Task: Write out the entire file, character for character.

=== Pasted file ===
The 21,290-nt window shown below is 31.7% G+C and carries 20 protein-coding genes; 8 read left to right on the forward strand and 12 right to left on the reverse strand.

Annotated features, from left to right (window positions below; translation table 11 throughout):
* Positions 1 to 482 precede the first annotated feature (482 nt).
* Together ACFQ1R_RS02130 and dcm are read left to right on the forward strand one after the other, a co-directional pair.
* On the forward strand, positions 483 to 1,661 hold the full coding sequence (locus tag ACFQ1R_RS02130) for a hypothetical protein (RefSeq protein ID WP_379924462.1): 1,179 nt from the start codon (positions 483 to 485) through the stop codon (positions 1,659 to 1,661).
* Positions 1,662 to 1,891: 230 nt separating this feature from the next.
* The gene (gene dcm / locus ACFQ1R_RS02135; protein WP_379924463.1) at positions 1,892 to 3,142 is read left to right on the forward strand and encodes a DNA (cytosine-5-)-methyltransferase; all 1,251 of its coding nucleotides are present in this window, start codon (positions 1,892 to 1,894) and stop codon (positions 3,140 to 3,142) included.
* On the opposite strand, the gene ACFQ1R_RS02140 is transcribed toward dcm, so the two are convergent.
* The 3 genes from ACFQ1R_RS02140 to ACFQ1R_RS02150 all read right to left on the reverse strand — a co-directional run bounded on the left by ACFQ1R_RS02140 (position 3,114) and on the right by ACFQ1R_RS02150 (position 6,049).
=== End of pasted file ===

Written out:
The 21,290-nt window shown below is 31.7% G+C and carries 20 protein-coding genes; 8 read left to right on the forward strand and 12 right to left on the reverse strand.

Annotated features, from left to right (window positions below; translation table 11 throughout):
* Positions 1 to 482 precede the first annotated feature (482 nt).
* Together ACFQ1R_RS02130 and dcm are read left to right on the forward strand one after the other, a co-directional pair.
* On the forward strand, positions 483 to 1,661 hold the full coding sequence (locus tag ACFQ1R_RS02130) for a hypothetical protein (RefSeq protein ID WP_379924462.1): 1,179 nt from the start codon (positions 483 to 485) through the stop codon (positions 1,659 to 1,661).
* Positions 1,662 to 1,891: 230 nt separating this feature from the next.
* The gene (gene dcm / locus ACFQ1R_RS02135; protein WP_379924463.1) at positions 1,892 to 3,142 is read left to right on the forward strand and encodes a DNA (cytosine-5-)-methyltransferase; all 1,251 of its coding nucleotides are present in this window, start codon (positions 1,892 to 1,894) and stop codon (positions 3,140 to 3,142) included.
* On the opposite strand, the gene ACFQ1R_RS02140 is transcribed toward dcm, so the two are convergent.
* The 3 genes from ACFQ1R_RS02140 to ACFQ1R_RS02150 all read right to left on the reverse strand — a co-directional run bounded on the left by ACFQ1R_RS02140 (position 3,114) and on the right by ACFQ1R_RS02150 (position 6,049).